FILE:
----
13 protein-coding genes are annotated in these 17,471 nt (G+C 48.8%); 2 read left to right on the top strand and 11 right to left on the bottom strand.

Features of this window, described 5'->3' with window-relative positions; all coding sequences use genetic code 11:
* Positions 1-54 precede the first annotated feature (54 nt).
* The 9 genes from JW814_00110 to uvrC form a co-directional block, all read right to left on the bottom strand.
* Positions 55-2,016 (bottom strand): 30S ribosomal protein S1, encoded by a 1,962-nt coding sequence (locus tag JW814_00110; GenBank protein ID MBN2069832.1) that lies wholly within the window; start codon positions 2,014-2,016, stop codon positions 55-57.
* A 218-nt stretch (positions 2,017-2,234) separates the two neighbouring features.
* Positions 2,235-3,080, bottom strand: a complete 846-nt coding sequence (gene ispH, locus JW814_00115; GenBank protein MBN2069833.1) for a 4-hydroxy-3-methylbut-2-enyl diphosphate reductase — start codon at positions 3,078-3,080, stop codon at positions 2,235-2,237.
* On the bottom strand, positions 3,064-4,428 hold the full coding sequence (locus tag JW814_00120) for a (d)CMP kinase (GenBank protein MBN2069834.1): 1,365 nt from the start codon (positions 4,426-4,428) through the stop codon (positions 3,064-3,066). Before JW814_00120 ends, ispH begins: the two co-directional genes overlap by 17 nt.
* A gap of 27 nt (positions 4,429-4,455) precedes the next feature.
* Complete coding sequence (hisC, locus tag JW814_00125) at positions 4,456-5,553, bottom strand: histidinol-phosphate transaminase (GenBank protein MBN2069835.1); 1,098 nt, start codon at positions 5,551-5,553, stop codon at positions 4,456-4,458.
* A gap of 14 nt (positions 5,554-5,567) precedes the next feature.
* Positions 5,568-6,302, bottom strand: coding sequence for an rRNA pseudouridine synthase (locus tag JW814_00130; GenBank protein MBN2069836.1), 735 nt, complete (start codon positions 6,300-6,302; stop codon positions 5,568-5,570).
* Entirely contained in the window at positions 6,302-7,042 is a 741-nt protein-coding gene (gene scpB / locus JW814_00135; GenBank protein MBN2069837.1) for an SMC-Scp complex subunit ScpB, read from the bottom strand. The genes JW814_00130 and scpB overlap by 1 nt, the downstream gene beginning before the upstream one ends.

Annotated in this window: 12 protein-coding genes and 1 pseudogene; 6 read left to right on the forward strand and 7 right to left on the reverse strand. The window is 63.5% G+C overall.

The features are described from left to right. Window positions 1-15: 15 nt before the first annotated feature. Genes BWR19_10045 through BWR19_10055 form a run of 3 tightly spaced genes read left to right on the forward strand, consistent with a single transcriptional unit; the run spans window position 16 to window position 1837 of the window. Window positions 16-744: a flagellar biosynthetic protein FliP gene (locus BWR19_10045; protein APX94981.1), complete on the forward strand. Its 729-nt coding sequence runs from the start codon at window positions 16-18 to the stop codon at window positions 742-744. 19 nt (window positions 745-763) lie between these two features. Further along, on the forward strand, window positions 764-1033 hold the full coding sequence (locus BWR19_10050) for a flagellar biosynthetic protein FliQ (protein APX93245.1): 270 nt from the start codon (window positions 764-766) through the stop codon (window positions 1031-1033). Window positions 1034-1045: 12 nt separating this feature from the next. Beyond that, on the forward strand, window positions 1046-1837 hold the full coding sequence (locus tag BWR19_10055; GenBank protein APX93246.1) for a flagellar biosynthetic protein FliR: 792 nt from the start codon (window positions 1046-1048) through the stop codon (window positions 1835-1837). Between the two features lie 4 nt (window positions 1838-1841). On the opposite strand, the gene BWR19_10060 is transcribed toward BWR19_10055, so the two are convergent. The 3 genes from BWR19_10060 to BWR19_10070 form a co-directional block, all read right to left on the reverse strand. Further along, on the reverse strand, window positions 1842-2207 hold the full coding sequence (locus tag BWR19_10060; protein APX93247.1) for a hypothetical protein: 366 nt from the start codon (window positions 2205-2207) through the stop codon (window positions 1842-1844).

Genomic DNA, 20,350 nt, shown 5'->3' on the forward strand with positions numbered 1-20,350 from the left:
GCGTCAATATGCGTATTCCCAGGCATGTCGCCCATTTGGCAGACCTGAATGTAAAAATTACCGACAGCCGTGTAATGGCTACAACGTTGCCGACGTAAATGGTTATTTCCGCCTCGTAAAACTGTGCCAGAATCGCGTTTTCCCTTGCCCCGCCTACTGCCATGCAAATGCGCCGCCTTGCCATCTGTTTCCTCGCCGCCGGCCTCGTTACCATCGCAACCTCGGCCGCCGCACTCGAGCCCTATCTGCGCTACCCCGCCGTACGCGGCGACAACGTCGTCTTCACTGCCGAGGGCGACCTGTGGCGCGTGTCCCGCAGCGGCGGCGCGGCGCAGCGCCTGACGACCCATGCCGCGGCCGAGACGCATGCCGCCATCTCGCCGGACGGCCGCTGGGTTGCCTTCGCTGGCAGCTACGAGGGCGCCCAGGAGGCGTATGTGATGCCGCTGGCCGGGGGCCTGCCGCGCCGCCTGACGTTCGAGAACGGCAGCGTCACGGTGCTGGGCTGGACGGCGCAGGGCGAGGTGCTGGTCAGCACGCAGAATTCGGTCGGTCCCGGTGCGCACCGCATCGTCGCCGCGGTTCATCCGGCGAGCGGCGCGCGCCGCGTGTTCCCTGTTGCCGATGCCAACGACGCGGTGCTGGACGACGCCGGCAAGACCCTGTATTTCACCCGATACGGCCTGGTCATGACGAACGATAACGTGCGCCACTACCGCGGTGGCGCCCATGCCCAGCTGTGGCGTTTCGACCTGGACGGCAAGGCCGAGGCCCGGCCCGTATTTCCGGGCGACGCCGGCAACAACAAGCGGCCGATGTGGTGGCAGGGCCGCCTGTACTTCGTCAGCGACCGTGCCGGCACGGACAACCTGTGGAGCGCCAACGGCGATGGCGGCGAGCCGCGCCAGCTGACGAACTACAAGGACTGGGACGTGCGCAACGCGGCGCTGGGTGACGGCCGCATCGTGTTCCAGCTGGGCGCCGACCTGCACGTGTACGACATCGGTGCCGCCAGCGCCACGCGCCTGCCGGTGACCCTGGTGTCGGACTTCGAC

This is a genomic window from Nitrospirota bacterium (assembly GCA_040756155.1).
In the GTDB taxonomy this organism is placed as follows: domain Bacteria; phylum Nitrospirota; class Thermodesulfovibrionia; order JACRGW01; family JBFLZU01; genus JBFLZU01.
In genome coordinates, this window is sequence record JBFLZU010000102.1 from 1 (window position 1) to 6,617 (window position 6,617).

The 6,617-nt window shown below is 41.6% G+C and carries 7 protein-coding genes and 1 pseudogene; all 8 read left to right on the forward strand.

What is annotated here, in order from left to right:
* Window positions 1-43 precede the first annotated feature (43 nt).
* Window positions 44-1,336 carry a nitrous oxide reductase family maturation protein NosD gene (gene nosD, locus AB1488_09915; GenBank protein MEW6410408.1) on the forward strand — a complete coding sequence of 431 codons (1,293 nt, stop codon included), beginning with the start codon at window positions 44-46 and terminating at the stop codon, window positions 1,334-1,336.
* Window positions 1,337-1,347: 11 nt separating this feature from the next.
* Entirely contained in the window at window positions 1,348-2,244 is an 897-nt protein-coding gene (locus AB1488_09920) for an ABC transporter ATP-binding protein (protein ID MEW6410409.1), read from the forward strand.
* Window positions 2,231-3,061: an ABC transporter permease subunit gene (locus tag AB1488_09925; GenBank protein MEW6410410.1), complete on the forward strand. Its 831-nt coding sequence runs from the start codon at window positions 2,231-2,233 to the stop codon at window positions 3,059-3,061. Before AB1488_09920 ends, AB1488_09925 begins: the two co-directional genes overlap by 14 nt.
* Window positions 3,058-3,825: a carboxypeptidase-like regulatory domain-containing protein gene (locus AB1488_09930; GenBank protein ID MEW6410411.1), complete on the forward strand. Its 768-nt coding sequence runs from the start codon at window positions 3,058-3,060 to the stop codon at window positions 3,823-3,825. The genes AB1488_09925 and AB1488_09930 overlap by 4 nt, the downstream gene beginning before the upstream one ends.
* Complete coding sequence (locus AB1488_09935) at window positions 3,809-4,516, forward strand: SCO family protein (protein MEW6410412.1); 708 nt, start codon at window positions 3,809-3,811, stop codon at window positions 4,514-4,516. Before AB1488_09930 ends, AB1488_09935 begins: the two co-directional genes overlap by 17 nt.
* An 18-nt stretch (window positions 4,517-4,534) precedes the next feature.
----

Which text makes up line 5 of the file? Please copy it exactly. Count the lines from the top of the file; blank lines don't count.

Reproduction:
* Positions 55-2,016 (bottom strand): 30S ribosomal protein S1, encoded by a 1,962-nt coding sequence (locus tag JW814_00110; GenBank protein ID MBN2069832.1) that lies wholly within the window; start codon positions 2,014-2,016, stop codon positions 55-57.